Find out if your state is one of many boosting pay to low-income workers.
Minimum wage laws have been a major political issue recently. Proponents of higher wages argue that they're necessary to provide for basic living expenses, and many have called for increases to as much as $15 per hour. Opponents, meanwhile, point to the potential impact of higher labor costs on the businesses that employ the most minimum wage workers. State legislatures have responded across the nation and, currently, 21 states are slated to put 2017 minimum wage increases into effect at some point during the coming year. Let's look at the list to see what stands out among these minimum wage boosts.
Minimum wage increases in 2017
Not all changes take effect on Jan. 1, and minimum wages can be higher in certain locations and/or for certain industries. Data source: CNN.
2 types of minimum wage increases
The first thing that you'll see from the list above is that not all minimum wage increases are very significant. Four states – Alaska, Florida, Missouri, and Ohio – are raising their minimum wages by just $0.05 per hour, while two more – Montana and South Dakota – are seeing just a $0.10-per-hour boost. New Jersey splits the difference with a $0.06-per-hour boost. These increases all have ties to changes in the rate of inflation, with most states choosing to link their minimum wages to rises in one of the Consumer Price Index data series. Most of the states that use these systems round the increase to the nearest nickel, but New Jersey stands out with precise wage rates to the penny.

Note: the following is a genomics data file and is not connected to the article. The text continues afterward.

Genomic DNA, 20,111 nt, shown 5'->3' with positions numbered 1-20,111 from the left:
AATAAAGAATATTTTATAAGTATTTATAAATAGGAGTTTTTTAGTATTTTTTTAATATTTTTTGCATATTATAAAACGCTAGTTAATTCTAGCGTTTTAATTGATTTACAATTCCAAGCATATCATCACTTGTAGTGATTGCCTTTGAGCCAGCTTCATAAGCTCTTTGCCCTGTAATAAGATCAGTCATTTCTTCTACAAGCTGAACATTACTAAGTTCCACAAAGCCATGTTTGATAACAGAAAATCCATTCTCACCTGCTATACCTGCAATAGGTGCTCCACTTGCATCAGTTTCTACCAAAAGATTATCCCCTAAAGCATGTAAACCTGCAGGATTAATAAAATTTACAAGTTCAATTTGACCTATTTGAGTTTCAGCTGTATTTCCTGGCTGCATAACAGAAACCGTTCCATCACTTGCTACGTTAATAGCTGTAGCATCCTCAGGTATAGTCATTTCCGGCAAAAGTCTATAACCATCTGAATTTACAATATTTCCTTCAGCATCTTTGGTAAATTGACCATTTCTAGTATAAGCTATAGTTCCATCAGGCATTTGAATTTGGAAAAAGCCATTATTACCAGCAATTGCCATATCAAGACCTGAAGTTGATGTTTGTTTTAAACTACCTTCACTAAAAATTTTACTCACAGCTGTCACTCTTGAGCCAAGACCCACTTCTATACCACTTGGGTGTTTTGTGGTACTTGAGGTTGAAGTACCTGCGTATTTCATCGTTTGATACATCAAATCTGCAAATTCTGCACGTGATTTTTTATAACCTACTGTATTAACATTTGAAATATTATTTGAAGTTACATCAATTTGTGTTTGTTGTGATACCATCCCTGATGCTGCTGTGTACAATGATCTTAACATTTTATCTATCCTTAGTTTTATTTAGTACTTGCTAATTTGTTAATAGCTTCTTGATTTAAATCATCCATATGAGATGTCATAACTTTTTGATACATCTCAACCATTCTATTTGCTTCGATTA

On the other hand, some states are making truly massive increases to the minimum wage all at once. Arizona will see the biggest boost, with a rise of $1.95 per hour adding nearly 25% to the labor costs of minimum wage employers. Boosts of $1 or more per hour will also take place in Massachusetts and Washington state.
The trend will continue – but not everywhere
Moreover, many states are in the process of multiyear increases to the minimum wage. Arizona's move is just the first in a series that will push the wage to $12 per hour by 2020. California has even more ambitious plans, with annual increases of $0.50 next year to be followed by $1 per hour raises in 2019, 2020, 2021, and 2022, bringing the state to the $15 mark.
Even so, there are still a large number of holdouts among the states. Five states have no minimum wage laws at all, relying on the federal minimum wage to cover their workers. Another 15 states either have outdated minimum wage laws that are less than the current $7.25 per hour federal amount or match the federal law exactly. In those areas, it's likely to take federal legislation to move the needle for minimum wage workers. Although calls to raise the minimum wage at the federal level have gotten louder in recent years, labor activists have been much more successful in spurring local action in states where the political environment is friendlier to the cause.
For those who earn the minimum wage, any boost to pay can be a game-changer, and those who live in the states listed above will celebrate the pay raises they get. Nevertheless, the debate over whether minimum-wage increases are positive or negative for the economy as a whole is likely to continue not just in 2017 but for years to come.
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